In the single study which addressed this issue in dialysis patients, we also observed significantly increased mortality during the winter period in US dialysis patients, irrespective of the climate region  (fig. 5).
|Fig. 5. Seasonal variations in mortality calculated as deaths per 100 patient years (from Usvyat et al.  with permission).|
The increased mortality was mainly related to cardiovascular causes. In contrast to the general population, in whom especially elderly persons appear at risk for seasonally related mortality, seasonal differences in mortality were also clearly pronounced in younger dialysis patients, possibly related to a frail phenotype (see discussion).
The implications of these findings remain to be determined. However, apart from pathophysiological interest, the relatively large differences in mortality between seasons need to be taken into account when interpreting or designing trials. Whether the excess winter mortality in dialysis patients is modifiable should be considered in future studies. At present, it primarily confirms the frailty and vulnerability of our population to external stimuli.
Next to cyclical patterns, longitudinal time patterns may also be altered in patients with ESRD. In the following paragraphs, the relation between ESRD and life span, as well as accelerated ageing, will be discussed. This will be followed by a discussion on new developments in dynamic epidemiologic patterns in dialysis patients.
Patients with renal failure often follow a prolonged disease course, starting with chronic kidney disease of gradually increasing severity, followed by dialysis, and finally transplantation. After a failed transplant, patients return to dialysis.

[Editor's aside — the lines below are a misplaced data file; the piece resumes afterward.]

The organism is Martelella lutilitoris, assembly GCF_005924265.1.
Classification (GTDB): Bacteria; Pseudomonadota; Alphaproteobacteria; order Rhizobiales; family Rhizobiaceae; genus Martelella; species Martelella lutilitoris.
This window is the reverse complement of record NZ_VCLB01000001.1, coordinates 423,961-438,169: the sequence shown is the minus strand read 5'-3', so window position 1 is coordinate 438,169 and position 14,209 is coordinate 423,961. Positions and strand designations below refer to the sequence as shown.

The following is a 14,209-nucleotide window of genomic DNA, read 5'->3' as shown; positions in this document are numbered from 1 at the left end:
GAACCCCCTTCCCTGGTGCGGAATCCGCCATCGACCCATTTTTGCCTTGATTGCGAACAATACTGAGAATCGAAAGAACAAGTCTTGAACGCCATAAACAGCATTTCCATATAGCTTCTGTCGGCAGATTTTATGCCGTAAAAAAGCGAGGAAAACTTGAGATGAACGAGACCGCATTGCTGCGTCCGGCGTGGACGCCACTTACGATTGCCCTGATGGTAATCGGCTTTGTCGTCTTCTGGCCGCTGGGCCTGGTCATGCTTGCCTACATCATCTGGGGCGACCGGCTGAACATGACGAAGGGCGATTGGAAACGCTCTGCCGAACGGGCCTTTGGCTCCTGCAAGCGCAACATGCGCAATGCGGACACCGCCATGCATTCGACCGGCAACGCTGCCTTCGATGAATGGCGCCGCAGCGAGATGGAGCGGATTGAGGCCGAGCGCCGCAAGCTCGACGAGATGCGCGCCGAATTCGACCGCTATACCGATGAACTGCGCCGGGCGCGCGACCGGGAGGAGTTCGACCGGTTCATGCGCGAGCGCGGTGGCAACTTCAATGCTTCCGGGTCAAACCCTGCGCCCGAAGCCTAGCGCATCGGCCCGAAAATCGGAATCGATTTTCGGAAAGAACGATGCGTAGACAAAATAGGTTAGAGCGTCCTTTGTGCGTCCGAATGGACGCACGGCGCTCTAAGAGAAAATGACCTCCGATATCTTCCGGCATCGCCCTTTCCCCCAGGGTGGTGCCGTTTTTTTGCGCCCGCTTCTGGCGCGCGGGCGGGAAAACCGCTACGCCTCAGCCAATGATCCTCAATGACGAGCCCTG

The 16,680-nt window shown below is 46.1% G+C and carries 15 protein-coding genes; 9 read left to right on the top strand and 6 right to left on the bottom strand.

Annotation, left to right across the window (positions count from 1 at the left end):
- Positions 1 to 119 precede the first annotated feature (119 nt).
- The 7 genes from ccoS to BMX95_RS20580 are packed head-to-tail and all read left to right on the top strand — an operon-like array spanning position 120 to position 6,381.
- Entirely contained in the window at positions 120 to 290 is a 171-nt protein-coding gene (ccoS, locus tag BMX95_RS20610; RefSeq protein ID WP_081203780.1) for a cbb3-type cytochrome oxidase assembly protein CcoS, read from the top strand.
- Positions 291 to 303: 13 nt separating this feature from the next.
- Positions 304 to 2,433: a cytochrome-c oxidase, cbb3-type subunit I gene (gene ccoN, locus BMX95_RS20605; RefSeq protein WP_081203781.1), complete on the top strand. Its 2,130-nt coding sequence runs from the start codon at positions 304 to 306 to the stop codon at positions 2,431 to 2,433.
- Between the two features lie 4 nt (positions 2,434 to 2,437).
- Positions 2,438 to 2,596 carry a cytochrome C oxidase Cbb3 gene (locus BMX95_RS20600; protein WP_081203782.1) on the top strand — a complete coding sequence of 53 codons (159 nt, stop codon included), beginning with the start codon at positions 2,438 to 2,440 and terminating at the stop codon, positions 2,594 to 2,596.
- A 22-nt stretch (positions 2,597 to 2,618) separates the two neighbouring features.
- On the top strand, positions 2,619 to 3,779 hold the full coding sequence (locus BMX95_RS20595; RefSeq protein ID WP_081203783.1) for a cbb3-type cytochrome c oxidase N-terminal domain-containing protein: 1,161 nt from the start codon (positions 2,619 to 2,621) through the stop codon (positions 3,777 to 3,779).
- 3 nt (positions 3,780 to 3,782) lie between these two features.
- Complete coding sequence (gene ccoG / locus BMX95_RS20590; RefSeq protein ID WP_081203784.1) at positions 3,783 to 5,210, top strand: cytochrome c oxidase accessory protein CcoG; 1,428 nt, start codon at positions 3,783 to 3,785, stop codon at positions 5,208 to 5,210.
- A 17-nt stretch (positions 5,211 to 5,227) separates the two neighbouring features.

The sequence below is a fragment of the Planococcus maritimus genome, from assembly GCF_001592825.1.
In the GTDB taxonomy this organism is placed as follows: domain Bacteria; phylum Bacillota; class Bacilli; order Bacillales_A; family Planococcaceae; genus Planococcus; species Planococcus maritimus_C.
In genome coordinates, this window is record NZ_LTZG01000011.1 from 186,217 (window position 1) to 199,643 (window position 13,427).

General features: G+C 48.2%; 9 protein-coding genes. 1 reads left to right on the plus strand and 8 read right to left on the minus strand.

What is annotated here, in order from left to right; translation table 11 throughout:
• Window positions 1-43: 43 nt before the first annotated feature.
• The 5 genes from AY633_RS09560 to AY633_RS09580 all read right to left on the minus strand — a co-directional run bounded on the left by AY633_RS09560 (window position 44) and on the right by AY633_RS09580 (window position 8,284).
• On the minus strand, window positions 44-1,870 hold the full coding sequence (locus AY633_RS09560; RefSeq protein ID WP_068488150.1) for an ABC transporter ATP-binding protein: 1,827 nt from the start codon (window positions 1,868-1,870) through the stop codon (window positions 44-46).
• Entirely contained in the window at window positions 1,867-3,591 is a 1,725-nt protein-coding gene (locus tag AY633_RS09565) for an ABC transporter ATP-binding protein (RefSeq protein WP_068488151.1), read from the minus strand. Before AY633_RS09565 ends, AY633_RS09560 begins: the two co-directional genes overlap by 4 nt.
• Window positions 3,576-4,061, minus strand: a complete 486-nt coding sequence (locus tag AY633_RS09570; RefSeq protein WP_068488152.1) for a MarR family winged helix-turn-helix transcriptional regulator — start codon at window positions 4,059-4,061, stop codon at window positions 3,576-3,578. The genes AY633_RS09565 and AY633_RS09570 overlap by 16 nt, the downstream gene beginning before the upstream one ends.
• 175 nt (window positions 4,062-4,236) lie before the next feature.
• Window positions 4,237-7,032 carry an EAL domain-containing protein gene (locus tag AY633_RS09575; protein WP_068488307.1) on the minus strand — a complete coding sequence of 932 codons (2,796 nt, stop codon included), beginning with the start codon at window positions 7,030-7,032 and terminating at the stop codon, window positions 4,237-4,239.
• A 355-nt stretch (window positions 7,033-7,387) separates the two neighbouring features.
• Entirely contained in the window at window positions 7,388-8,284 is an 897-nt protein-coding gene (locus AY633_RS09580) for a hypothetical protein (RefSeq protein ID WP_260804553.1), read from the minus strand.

This course is generally characterized by a shortening of life time. Life expectancy is, however, highly variable, primarily depending on age, comorbidity, and the presence of a functioning renal transplant . The survival benefit of renal transplantation becomes dramatically apparent in data from patients who started dialysis in childhood who were followed from their 18th birthday. In this group, average life expectancy for those patients with a functioning renal transplant was 63 versus 38 years for those remaining on dialysis . The survival benefit of renal transplantation is highest in the younger population, but also apparent in the elderly [102,103].
These pronounced differences in survival indicate that present-day dialysis techniques are insufficiently able to correct the uremic state. It is of interest that a recent observational study showed comparable outcomes between patients treated with extended hemodialysis and patients after cadaveric renal transplantation . Although these results might be influenced by case-mix, it is tempting to speculate that the improved outcomes after nocturnal hemodialysis are related to a better ability to maintain homeostasis as compared to conventional dialysis techniques, as shown by an improvement in fluid status, toxin removal, mineral metabolism, and other parameters . However, despite the benefits of extended dialysis, the outcome is inferior as compared to living-related transplantation, since it is still associated with dialysis-related morbidity and huge healthcare costs. Preemptive renal transplantation, i.e. transplantation before the start of dialysis which is associated with excellent long-term outcomes , provides at present the best treatment for patients with end-stage renal disease.